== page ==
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Monday, February 12, 2007


Vista's Fine Print

[This is a guest post, written by David Vaile, Executive director, Cyberspace Law and Policy Centre -- Abi]

Michael Geist has put into words what many were thinking, in 'Vista's Fine Print Raises Red Flag'.

This explores legal, privacy and technical issues with Windows Vista validation, the new re-balancing of user rights in the End User Licence Agreement (you have less right to control your computer than you thought), and the implementation of functionality reduction (down sampling HD video resolution unless using the HDMI or similar DRM-aware video interface) at the behest of the MPAA.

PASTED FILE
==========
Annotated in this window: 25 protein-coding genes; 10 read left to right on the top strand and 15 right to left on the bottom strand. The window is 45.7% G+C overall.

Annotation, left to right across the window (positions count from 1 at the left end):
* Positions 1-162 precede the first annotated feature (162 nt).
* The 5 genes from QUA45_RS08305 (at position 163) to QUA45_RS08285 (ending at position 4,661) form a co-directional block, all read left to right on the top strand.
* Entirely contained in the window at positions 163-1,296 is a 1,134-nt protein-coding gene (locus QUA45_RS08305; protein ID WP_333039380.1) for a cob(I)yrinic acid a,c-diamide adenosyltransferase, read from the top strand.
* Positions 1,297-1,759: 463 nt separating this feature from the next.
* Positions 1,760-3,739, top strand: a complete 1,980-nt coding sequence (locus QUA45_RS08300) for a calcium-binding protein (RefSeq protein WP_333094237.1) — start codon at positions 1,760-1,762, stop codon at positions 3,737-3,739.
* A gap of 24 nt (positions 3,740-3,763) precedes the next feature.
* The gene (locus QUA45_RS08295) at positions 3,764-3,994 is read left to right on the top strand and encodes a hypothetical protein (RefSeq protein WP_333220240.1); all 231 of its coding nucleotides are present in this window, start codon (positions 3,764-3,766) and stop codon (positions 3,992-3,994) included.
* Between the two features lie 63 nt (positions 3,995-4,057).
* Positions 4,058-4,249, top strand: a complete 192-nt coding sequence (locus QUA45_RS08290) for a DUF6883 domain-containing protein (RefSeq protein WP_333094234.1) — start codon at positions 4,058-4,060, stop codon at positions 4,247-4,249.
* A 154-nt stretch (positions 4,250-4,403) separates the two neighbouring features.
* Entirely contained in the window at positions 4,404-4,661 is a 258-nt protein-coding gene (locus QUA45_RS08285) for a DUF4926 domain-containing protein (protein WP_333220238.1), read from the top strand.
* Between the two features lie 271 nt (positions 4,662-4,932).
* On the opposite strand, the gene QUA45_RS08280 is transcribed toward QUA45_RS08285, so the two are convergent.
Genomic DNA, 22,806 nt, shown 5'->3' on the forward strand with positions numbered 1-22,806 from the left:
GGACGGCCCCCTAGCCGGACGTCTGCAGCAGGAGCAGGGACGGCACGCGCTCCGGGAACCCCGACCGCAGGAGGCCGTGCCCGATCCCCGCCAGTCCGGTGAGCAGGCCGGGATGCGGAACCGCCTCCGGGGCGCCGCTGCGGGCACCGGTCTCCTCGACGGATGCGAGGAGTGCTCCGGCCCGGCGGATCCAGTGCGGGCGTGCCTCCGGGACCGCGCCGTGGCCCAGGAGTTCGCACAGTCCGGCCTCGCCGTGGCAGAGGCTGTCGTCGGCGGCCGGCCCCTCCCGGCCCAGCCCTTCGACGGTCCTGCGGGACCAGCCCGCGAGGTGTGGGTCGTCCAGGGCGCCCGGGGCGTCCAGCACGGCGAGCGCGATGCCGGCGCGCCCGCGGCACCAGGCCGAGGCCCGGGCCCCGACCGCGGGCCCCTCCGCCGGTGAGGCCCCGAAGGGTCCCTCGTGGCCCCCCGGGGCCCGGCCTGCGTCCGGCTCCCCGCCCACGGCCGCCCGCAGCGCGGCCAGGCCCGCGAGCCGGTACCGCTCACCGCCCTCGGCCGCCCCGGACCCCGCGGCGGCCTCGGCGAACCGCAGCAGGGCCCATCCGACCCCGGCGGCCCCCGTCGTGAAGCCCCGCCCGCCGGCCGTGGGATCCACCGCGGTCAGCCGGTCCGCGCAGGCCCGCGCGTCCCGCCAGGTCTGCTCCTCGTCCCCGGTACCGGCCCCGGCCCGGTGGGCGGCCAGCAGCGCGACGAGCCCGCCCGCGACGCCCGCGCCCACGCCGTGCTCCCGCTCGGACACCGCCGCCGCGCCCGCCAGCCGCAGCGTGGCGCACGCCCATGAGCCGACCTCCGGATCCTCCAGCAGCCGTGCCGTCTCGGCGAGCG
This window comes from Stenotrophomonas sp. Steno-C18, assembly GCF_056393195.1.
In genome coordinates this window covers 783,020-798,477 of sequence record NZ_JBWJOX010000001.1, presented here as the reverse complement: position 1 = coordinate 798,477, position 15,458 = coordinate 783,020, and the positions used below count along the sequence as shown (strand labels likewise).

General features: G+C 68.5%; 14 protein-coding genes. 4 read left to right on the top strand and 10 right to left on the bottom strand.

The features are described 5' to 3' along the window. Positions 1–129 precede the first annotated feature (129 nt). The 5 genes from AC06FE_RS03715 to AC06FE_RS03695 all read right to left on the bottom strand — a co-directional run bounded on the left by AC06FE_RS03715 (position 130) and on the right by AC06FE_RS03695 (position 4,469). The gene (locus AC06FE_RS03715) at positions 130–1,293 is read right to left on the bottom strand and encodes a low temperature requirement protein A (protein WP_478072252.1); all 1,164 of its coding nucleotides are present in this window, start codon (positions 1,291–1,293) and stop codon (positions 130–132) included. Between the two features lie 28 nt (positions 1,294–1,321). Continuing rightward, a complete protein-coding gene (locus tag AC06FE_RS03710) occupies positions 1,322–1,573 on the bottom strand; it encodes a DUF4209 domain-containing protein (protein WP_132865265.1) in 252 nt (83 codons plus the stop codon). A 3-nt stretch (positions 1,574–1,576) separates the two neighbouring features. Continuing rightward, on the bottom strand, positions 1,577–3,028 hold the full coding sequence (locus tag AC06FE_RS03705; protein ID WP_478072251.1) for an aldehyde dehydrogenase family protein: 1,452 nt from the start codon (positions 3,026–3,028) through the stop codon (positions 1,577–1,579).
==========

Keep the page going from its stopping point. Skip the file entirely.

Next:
The comments are interesting too, many succinctly setting out issues relevant to malware research - shows that these issues are accessible to a general audience, and that it is possible to encapsulate them simply:
"I have just read about Sony BMG and the FTC ruling that states that the action of installing DRM onto consumers machines without their knowledge is indeed illegal. It appears that Microsoft is doing exactly the same thing, but using the EULA to make it legal."


Anonymous Anonymous said:
There is no way Microsoft is doing anything in a sneaky way with Vista if you agree to a license agreement. The installer chooses to read it or not, and that cannot be Microsoft's issue if you choose to not read it. It is the same as any manual and warranty you get with a fridge or car. Unless you read it and accept it when you agree to purchase the item you cannot complain you did not know later on.
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